Young adult survivors of childhood cancer; experiences affecting self-image, relationships and present life
2010 (English)In: Cancer Nursing, ISSN 0162-220X, Vol. 33, E18-E24 p.Article in journal (Refereed) Published
Knowledge about how young adults experience being a childhood cancer survivor is limited, as most previous research concerning the quality of life in survivors of childhood cancer has been conducted using standardized questionnaires. The aim of the current study was to identify and describe young adults' own experiences of long-term effects of cancer treatment on their self-image, relationships, and present life related to the impact of being a survivor of childhood cancer. Interviews were held with 7 young adults, 20 to 23 years of age. The verbatim-transcribed interviews were analyzed using constant comparative analysis. The core category was identified as "compensated life picture." All the negative and difficult experiences are compensated for with a positive view on and positive expectations regarding life. This core category was grounded in 5 categories: living a normal life, bodily changes, relationships with and support from others nearby, sentient life, and personal growth. The findings in this study illustrate the importance for healthcare staff to be aware of young adult survivors' experiences of their childhood cancer and its long-term effects. Extra attention and support from the healthcare system after the concluded treatment period are needed via a support program or support group for young adults.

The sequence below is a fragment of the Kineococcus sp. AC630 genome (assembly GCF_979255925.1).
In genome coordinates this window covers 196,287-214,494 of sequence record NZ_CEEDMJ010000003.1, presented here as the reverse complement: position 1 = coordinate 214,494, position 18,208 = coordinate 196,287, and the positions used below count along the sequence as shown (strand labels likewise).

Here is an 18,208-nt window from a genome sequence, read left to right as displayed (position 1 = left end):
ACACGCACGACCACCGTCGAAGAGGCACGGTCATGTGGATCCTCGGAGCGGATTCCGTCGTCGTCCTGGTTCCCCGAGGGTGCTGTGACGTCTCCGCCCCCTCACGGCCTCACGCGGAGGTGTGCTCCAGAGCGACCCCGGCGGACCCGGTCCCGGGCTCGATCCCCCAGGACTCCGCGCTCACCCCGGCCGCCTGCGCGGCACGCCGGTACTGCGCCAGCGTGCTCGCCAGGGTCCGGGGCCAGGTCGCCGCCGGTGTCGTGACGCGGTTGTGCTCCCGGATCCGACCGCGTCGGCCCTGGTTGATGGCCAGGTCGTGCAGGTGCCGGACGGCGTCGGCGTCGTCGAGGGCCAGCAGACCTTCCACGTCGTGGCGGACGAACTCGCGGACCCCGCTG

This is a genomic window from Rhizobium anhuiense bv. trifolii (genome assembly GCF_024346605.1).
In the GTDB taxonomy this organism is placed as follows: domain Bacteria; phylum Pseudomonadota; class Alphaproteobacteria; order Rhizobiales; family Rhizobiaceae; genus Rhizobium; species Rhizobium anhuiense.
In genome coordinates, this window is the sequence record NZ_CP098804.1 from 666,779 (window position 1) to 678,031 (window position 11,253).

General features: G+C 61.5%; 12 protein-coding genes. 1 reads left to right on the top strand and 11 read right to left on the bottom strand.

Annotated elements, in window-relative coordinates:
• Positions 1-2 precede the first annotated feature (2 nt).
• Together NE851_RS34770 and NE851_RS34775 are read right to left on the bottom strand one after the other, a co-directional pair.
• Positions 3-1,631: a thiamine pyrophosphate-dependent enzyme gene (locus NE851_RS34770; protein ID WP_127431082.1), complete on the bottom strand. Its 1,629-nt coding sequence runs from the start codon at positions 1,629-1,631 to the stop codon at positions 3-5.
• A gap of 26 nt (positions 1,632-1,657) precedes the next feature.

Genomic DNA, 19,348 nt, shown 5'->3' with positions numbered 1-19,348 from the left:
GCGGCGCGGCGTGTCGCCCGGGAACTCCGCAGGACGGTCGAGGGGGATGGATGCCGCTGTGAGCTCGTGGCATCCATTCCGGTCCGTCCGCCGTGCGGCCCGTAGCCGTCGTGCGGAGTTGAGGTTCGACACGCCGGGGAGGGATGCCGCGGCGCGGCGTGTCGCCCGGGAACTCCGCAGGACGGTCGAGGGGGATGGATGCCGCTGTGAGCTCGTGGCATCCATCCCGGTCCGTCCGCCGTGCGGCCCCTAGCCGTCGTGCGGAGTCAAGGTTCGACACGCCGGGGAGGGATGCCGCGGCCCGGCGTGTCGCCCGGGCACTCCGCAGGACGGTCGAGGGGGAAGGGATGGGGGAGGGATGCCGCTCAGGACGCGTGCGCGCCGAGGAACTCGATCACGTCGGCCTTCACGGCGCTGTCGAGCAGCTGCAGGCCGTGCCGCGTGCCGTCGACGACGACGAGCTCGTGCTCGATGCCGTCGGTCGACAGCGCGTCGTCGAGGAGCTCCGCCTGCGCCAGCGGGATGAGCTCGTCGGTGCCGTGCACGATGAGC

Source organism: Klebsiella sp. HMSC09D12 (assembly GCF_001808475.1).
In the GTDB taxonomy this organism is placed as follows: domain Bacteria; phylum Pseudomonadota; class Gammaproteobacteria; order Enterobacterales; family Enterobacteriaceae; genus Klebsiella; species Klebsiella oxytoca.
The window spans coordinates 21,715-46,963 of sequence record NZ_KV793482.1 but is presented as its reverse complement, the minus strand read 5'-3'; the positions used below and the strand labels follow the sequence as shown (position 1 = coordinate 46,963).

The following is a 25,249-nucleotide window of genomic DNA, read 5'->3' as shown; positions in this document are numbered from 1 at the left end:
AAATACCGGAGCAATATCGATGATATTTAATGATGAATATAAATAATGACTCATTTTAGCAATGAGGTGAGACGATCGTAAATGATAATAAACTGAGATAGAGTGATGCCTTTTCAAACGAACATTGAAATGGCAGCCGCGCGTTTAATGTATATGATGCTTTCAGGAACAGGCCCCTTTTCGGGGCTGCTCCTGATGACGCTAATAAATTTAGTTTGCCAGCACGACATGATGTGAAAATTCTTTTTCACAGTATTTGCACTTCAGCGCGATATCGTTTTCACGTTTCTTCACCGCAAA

Place, publisher, year, edition, pages
2010. Vol. 33, E18-E24 p.
Medical and Health Sciences
IdentifiersURN: urn:nbn:se:liu:diva-52923DOI: 10.1097/NCC.0b013e3181b6365aOAI: oai:DiVA.org:liu-52923DiVA: diva2:285808